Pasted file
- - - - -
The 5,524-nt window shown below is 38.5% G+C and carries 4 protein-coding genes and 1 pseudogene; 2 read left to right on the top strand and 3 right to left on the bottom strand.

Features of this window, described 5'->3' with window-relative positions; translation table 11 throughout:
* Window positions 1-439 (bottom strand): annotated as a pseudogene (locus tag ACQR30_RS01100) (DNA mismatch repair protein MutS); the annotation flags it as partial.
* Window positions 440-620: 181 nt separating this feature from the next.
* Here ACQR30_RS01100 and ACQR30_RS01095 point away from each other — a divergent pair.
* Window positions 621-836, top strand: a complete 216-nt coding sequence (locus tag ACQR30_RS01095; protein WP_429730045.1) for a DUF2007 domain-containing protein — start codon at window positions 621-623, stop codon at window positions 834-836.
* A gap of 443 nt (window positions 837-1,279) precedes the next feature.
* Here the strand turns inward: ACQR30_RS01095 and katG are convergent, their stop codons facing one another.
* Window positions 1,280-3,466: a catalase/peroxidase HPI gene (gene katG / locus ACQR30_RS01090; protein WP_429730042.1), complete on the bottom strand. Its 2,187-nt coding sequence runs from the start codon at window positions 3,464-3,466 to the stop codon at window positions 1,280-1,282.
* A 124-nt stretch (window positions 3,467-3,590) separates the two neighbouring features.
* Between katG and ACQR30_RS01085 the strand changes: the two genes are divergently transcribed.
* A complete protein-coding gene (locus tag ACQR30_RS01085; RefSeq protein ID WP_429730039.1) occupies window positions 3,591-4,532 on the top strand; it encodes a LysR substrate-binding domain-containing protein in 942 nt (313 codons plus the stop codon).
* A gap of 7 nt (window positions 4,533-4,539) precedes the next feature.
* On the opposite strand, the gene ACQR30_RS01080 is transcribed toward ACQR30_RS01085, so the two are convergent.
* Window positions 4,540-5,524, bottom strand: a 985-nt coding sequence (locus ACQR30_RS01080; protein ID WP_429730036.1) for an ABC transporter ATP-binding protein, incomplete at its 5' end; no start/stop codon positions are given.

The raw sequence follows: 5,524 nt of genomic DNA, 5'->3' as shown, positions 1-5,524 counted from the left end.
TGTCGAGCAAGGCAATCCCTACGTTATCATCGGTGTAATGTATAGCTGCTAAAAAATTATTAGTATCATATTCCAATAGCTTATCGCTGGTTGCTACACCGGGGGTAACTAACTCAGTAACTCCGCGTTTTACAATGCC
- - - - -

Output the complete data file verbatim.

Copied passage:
The 5,524-nt window shown below is 38.5% G+C and carries 4 protein-coding genes and 1 pseudogene; 2 read left to right on the top strand and 3 right to left on the bottom strand.

Features of this window, described 5'->3' with window-relative positions; translation table 11 throughout:
* Window positions 1-439 (bottom strand): annotated as a pseudogene (locus tag ACQR30_RS01100) (DNA mismatch repair protein MutS); the annotation flags it as partial.
* Window positions 440-620: 181 nt separating this feature from the next.
* Here ACQR30_RS01100 and ACQR30_RS01095 point away from each other — a divergent pair.
* Window positions 621-836, top strand: a complete 216-nt coding sequence (locus tag ACQR30_RS01095; protein WP_429730045.1) for a DUF2007 domain-containing protein — start codon at window positions 621-623, stop codon at window positions 834-836.
* A gap of 443 nt (window positions 837-1,279) precedes the next feature.
* Here the strand turns inward: ACQR30_RS01095 and katG are convergent, their stop codons facing one another.
* Window positions 1,280-3,466: a catalase/peroxidase HPI gene (gene katG / locus ACQR30_RS01090; protein WP_429730042.1), complete on the bottom strand. Its 2,187-nt coding sequence runs from the start codon at window positions 3,464-3,466 to the stop codon at window positions 1,280-1,282.
* A 124-nt stretch (window positions 3,467-3,590) separates the two neighbouring features.
* Between katG and ACQR30_RS01085 the strand changes: the two genes are divergently transcribed.
* A complete protein-coding gene (locus tag ACQR30_RS01085; RefSeq protein ID WP_429730039.1) occupies window positions 3,591-4,532 on the top strand; it encodes a LysR substrate-binding domain-containing protein in 942 nt (313 codons plus the stop codon).
* A gap of 7 nt (window positions 4,533-4,539) precedes the next feature.
* On the opposite strand, the gene ACQR30_RS01080 is transcribed toward ACQR30_RS01085, so the two are convergent.
* Window positions 4,540-5,524, bottom strand: a 985-nt coding sequence (locus ACQR30_RS01080; protein ID WP_429730036.1) for an ABC transporter ATP-binding protein, incomplete at its 5' end; no start/stop codon positions are given.

The raw sequence follows: 5,524 nt of genomic DNA, 5'->3' as shown, positions 1-5,524 counted from the left end.
TGTCGAGCAAGGCAATCCCTACGTTATCATCGGTGTAATGTATAGCTGCTAAAAAATTATTAGTATCATATTCCAATAGCTTATCGCTGGTTGCTACACCGGGGGTAACTAACTCAGTAACTCCGCGTTTTACAATGCC